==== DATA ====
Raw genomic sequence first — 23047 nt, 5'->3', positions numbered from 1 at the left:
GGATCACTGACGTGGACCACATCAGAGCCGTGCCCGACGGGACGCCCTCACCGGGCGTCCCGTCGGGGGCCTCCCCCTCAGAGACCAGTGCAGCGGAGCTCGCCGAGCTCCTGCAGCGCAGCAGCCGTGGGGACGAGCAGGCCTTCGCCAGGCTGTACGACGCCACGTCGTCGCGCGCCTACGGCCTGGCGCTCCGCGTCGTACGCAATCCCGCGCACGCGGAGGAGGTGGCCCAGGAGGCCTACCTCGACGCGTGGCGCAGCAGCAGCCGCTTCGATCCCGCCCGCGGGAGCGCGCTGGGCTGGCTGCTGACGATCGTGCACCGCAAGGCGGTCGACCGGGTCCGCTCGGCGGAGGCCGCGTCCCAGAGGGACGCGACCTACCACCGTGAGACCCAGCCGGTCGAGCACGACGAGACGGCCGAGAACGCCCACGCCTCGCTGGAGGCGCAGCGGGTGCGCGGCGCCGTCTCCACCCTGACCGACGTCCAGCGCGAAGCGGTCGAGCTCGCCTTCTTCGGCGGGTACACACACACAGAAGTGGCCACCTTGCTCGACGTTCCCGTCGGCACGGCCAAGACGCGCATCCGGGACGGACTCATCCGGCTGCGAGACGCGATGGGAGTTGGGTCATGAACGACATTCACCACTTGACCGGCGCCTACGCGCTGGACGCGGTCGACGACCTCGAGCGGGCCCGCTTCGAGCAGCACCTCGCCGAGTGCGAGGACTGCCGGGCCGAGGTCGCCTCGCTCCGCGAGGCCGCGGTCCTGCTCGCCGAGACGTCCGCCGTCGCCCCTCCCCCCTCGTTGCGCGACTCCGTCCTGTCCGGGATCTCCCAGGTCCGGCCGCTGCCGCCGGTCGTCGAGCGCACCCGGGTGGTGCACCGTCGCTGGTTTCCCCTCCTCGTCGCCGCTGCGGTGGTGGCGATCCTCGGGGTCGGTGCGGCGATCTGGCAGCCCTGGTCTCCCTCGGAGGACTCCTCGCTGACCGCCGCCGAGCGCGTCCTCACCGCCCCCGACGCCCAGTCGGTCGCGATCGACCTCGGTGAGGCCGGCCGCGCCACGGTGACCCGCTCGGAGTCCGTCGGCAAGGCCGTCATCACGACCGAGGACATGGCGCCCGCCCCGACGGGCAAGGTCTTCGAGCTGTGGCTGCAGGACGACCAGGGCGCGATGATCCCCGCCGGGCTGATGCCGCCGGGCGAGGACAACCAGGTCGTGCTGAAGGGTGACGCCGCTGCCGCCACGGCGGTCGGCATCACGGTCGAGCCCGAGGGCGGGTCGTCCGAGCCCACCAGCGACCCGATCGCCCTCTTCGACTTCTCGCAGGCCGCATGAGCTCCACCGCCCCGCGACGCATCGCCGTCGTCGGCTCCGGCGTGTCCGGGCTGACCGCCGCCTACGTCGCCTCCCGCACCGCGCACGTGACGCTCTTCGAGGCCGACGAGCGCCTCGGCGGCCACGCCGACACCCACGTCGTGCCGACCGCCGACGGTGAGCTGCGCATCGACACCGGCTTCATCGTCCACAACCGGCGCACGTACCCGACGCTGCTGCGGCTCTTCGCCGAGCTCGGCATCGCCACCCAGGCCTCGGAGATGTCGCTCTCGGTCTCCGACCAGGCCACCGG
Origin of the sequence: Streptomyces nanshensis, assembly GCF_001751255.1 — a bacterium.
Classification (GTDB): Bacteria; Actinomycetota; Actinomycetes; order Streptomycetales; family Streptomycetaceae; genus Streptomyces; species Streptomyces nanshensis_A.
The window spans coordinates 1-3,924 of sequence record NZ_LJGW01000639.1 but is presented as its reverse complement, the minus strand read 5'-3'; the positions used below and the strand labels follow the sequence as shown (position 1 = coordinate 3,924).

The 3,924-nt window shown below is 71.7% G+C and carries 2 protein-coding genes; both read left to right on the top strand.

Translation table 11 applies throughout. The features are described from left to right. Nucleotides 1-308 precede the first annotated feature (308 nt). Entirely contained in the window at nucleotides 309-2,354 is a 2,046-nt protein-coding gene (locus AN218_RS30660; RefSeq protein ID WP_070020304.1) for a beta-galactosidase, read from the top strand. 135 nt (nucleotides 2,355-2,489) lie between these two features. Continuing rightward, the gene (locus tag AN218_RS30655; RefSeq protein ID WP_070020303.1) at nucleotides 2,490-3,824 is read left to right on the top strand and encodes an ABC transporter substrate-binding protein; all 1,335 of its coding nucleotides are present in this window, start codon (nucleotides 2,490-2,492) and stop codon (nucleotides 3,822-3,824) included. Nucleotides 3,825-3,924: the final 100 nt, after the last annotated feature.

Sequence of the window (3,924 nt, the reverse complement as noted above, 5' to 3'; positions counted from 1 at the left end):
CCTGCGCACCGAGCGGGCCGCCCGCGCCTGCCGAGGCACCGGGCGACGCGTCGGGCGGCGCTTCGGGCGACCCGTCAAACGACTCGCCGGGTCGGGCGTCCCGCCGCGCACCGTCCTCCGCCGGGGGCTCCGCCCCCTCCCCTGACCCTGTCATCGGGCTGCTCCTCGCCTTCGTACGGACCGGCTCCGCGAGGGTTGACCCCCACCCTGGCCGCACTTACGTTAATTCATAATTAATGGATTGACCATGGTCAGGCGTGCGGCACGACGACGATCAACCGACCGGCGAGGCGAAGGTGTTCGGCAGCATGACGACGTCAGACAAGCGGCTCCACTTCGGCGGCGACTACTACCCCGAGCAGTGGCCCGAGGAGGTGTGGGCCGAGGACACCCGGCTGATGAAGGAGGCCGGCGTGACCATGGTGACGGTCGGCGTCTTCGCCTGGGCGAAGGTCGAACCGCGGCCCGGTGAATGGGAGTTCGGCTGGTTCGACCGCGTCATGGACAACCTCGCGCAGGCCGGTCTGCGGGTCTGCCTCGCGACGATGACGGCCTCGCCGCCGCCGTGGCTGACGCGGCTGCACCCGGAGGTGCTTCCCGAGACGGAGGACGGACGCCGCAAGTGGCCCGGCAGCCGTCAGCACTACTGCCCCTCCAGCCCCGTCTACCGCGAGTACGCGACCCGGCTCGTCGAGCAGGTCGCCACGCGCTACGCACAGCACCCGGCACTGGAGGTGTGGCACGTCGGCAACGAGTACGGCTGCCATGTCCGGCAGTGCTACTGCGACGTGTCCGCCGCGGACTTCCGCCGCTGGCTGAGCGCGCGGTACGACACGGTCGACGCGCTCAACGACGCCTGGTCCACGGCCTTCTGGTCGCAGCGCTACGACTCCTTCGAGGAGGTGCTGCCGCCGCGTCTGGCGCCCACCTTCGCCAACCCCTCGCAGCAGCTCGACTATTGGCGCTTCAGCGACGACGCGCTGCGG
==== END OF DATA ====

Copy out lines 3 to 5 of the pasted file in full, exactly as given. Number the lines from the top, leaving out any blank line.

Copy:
Origin of the sequence: Streptomyces nanshensis, assembly GCF_001751255.1 — a bacterium.
Classification (GTDB): Bacteria; Actinomycetota; Actinomycetes; order Streptomycetales; family Streptomycetaceae; genus Streptomyces; species Streptomyces nanshensis_A.
The window spans coordinates 1-3,924 of sequence record NZ_LJGW01000639.1 but is presented as its reverse complement, the minus strand read 5'-3'; the positions used below and the strand labels follow the sequence as shown (position 1 = coordinate 3,924).